Re-Explore a Classic With 4K 'Baldur's Gate: Dark Alliance'

Smash every barrel like it's 2001

Key Takeaways

  • The original Baldur's Gate: Dark Alliance was recently rereleased in 4K for modern platforms.
  • Surprisingly, it’s still a perfectly decent co-op game, and there are never enough of those.
  • It’s an utter slog if you’re playing alone, though.
Cover art for Baldurs Gate Dark Alliance

Interplay Entertainment

The original 2001 Baldur's Gate: Dark Alliance is one of those games that doesn't quite get the respect it deserves, and with its new rerelease for PC and current consoles, maybe it'll get a second chance.

It's getting rereleased now to build up hype for its sequel, simply called Dark Alliance, which is set to release on PC and consoles early next month. Playing it in 2021, I'd forgotten just how foundational it is. It's very much a diet Diablo, an attempt to port the smash-and-grab gameplay of a good dungeon crawler into a console-friendly, Dungeons & Dragons-themed format.

The original Dark Alliance does end up feeling a little bare-bones now, but it also puts almost zero nonsense between you and the action. It knows that you're here to break things, hit monsters, and scavenge for loot, so it throws you directly into your first adventure and doesn't let up. It hasn't aged that well, but it's still surprisingly solid.

It's always fun to loot dungeons and smash zombies with a friend in tow...

Smash Barrels, Get Money

You play the original Dark Alliance as one of three nondescript adventurers—a dwarven fighter, a human archer, or an elven sorceress—who've come to the city of Baldur's Gate in the Forgotten Realms in search of fame and fortune.

Naturally, within minutes of entering the city, you're hit over the head and robbed. With a single rusty knife and no money left, you get to start from scratch, beginning with the by-now-traditional introductory quest where you clean giant vermin out of an innkeeper's basement.

That starts you on a linear sequence of missions that ends up feeling like a greatest-hits tour of Dungeons & Dragons, taking you all over the Sword Coast. Before the end of the game, you'll fight most of D&D's classic monsters like green slime, gelatinous cubes, beholders, drow elves, lizardfolk, intelligent undead, and, of course, a dragon.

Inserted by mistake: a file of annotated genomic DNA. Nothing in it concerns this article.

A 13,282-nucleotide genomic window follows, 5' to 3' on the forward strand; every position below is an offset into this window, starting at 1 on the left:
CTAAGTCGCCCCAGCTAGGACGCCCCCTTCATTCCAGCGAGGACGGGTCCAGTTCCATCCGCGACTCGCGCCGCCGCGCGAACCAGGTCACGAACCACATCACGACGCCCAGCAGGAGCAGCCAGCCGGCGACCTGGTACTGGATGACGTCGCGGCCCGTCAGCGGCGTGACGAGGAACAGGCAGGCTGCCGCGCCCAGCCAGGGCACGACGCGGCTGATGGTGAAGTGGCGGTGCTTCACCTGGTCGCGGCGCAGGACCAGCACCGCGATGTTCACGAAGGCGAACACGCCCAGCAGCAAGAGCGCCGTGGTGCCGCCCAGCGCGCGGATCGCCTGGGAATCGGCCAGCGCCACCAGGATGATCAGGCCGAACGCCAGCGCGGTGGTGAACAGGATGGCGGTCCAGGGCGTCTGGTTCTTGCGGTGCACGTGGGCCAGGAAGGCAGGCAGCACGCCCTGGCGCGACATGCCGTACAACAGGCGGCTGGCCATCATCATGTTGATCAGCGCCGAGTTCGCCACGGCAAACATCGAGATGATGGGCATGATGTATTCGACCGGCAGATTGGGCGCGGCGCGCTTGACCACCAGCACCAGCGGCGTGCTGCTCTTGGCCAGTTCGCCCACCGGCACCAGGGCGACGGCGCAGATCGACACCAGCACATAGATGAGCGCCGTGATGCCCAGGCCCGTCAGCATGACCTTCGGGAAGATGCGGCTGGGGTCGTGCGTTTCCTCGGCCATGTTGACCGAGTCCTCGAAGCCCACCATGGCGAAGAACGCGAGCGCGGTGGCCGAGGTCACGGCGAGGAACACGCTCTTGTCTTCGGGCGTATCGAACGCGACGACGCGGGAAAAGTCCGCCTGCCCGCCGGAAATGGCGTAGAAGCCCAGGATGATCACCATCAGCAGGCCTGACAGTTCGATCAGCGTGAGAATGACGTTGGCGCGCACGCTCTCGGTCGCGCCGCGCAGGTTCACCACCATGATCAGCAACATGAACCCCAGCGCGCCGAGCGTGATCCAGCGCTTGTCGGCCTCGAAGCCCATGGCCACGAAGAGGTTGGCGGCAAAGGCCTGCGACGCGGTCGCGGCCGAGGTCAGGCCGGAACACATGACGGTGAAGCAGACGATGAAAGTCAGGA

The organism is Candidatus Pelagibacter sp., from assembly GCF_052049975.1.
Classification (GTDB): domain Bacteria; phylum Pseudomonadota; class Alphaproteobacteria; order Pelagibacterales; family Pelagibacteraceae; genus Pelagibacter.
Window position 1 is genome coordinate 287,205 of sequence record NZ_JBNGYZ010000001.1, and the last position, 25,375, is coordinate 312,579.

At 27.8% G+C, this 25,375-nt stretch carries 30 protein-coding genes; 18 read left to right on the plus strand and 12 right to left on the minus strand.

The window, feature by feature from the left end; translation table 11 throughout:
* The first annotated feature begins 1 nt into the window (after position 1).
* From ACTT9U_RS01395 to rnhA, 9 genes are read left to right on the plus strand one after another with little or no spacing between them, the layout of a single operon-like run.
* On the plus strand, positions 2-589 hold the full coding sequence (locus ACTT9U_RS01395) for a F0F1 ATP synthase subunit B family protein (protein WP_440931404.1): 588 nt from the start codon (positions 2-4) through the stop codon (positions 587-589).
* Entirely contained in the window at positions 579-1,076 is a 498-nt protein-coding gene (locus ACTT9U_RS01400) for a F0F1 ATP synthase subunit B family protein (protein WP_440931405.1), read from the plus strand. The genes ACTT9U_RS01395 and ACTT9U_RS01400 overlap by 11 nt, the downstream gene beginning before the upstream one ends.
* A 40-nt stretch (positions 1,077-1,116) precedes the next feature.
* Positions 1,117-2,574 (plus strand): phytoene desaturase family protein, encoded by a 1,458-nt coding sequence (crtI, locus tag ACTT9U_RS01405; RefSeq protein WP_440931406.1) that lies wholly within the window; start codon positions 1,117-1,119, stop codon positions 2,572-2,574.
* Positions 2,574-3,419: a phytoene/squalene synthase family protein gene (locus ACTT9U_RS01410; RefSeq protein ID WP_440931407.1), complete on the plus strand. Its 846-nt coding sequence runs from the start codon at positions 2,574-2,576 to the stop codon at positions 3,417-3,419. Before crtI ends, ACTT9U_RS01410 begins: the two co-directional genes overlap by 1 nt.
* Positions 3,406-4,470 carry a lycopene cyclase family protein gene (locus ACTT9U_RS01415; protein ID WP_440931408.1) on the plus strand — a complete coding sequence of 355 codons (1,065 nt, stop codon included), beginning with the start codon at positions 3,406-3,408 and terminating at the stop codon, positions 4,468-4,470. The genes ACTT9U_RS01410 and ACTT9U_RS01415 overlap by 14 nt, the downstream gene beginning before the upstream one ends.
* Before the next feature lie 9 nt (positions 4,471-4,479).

Screenshot from Baldur's Gate: Dark Alliance

Dark Alliance is running off a simple formula, where it blends the classic D&D monsters with a simplified but playable version of Diablo's just-one-more-room addictiveness, but it still works now. Unusually for many of this year's recent rereleases, it's not just running off nostalgia; the core gameplay is still here and still entertaining.

It really isn't a solo-friendly game, however. I get the feeling that Dark Alliance was designed with co-op in mind. The enemies are pretty stupid, and it's easy to take advantage of their patterns, but there are a lot of them. It's easy to get overwhelmed in one-player mode.

That goes double if you play, as I did, as the sorceress, who's a traditional "glass cannon" archetype. She's a force of nature once you can learn the fireball spell, but at low levels, you really want another player there so you can hide behind them. You’re suffering through a few levels of weakness, so you can turn into a one-woman apocalypse later.

All the Right Mistakes

That's actually the strange thing about playing Dark Alliance today. It doesn't hold your hand.

Over the past 20 years, video games. in general, and specifically dungeon crawlers, have adopted a lot of quality-of-life mechanics to make themselves more user-friendly, a lot of which I've grown to take for granted.

Screenshot from Baldur's Gate: Dark Alliance

It's a lot of simple things, like auto-saves, adding a colored outline around items that can be interacted with, making loot glow, so it's easy to spot, or being able to compare two pieces of equipment's stats at a glance. For that matter, it’s also having a character at all who’s utterly useless for the first five levels or so, even if she is a squishy wizard.

Dark Alliance doesn't have any of those useful features. Since it was a hit back in the day, which led to a sequel and a lot of imitators, I'd go so far as to wonder if Dark Alliance's various quirks are part of what led to later developers making these improvements in the first place.

It gives the game a feel like it's a playable rough draft. Dark Alliance has surprisingly good graphics, solid gameplay, forgettable music, a skippable story, and a lot of petty irritations, many of which got worked out of the genre later.

It's worth checking out now as a cheap co-op game, as long as you keep your expectations low. It's always fun to loot dungeons and smash zombies with a friend in tow, and Dark Alliance is simple enough at its core that those irritations I mentioned never really advance beyond being petty.

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